Room Temperature 

A major sleep disruptor is an environment that is either too hot or too chilly. First, lowering the thermostat may prevent you from sweltering to consciousness in the middle of the night. Additionally, because your body temperature drops while you sleep, a cooler bedroom might facilitate this natural process and make it easier to nod off.

Remember that the appropriate room temperature also depends on how you normally feel and sleep. Adjust the temperature down if you wear pajamas to bed, and use thick blankets and comforters. Some people prefer a somewhat warmer environment at night, especially if they sleep with fewer clothes or lighter bedding.

Late Evening Coffee 

Even hours before bedtime, consuming caffeine might make it difficult to fall asleep and stay asleep. The half-life of caffeine is generally 5–6 hours, while this quantity is very variable; studies show that it may be anywhere from 2–12 hours for different people.

If you can, avoid caffeine after 2 in the afternoon and watch for sneaky caffeine. Caffeine may be found in many foods and drinks, not only the obvious suspects like coffee, tea, and soda; for example, chocolate has about as much caffeine as a cup of coffee.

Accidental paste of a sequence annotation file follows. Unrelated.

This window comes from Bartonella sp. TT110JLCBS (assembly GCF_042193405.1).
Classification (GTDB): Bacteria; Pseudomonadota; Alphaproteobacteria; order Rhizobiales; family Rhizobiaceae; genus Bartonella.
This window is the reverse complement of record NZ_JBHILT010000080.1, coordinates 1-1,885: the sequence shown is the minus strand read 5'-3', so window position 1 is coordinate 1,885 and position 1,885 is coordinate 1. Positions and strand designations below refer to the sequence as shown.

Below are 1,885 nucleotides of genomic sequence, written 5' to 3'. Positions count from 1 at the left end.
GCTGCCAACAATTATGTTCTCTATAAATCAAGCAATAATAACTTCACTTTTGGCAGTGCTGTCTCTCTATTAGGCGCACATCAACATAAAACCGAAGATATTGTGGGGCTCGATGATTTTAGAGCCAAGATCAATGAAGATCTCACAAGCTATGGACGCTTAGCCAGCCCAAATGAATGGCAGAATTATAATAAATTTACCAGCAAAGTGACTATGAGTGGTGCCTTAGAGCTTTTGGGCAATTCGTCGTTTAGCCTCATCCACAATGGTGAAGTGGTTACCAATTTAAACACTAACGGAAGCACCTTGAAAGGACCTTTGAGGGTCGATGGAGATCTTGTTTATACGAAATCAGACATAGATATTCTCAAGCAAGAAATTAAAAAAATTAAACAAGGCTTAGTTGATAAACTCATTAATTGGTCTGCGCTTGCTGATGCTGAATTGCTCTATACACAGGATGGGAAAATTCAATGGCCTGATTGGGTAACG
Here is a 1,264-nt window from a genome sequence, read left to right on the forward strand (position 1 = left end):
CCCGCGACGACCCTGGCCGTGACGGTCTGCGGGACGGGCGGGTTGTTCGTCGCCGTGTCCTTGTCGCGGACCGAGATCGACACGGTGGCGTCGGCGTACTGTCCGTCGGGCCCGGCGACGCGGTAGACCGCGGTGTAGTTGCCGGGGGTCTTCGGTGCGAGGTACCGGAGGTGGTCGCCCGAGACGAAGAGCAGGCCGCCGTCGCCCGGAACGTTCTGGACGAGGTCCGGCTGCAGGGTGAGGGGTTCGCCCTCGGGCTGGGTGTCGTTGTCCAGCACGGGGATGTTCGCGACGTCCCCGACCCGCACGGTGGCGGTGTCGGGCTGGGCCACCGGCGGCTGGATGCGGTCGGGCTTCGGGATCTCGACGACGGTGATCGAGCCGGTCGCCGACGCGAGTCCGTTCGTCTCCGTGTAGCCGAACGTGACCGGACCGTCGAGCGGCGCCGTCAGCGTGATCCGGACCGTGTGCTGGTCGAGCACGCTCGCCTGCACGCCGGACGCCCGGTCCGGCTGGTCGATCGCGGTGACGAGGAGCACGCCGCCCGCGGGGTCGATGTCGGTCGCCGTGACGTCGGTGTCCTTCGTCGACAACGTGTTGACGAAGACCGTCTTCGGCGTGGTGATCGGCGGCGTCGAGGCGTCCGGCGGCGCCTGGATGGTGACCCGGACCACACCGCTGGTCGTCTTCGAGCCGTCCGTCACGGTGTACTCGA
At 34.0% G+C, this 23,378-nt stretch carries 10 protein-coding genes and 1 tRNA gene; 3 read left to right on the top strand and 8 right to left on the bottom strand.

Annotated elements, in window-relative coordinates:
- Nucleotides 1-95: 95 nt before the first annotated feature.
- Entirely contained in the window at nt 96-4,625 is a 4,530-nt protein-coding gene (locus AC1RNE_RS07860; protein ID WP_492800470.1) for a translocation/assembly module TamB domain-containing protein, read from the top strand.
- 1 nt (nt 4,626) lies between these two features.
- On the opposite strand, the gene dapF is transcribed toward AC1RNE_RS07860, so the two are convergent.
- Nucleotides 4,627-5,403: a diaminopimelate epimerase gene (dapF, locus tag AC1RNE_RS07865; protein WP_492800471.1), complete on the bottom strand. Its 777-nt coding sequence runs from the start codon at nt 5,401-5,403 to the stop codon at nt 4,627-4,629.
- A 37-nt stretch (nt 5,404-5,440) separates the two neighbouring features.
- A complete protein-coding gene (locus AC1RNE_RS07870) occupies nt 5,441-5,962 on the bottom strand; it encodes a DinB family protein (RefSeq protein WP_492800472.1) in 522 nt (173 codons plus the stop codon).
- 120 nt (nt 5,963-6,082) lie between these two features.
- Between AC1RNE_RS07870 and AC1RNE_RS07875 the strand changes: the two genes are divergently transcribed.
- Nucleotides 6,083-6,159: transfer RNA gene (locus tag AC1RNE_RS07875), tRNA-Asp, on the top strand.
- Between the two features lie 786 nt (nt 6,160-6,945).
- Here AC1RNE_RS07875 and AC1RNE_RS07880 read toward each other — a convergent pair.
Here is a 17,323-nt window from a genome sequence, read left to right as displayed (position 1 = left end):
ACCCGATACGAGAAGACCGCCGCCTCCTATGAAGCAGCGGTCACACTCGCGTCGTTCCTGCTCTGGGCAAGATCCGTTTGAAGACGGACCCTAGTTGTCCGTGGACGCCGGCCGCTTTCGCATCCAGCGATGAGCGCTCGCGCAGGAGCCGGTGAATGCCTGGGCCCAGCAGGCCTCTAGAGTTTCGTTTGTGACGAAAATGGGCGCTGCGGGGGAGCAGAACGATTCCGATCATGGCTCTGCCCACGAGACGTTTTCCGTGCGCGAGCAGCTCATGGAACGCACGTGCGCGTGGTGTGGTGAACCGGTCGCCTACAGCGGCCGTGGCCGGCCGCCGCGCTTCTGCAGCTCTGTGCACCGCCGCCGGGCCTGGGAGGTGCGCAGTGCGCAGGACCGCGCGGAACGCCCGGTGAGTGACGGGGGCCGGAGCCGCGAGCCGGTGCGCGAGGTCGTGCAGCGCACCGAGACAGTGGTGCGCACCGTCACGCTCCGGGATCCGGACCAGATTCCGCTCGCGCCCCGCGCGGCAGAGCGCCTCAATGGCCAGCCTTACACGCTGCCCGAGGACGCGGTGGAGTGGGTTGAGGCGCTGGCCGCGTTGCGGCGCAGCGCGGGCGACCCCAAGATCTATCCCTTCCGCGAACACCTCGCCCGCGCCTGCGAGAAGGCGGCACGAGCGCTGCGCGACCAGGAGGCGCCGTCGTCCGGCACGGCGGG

High Stress 

Distractions from day-to-day living tend to diminish after you settle into bed for the night. In most cases, a person's thoughts gravitate toward the problems rather than the positives of a given situation. This may prevent them from sleeping soundly.

The good news is that you can take action to manage your stress and stop letting your worries keep you up at night. For example, a method called "progressive muscle relaxation," which involves gradually tightening and then relaxing muscles all over the body, has been shown to help people with trouble sleeping.

Healthy Diet 

What do you usually eat before bed? Pizza, chips, or something else? If this is the case, you shouldn't be shocked to find yourself looking at the ceiling when you try to sleep. If you eat a meal high in fat or protein shortly before bed, or if it's very spicy, your digestive system may go into overdrive, making it harder for you to sleep and maybe causing heartburn. You could also be roused from sleep by the pangs of hunger or a sudden dip in blood sugar levels.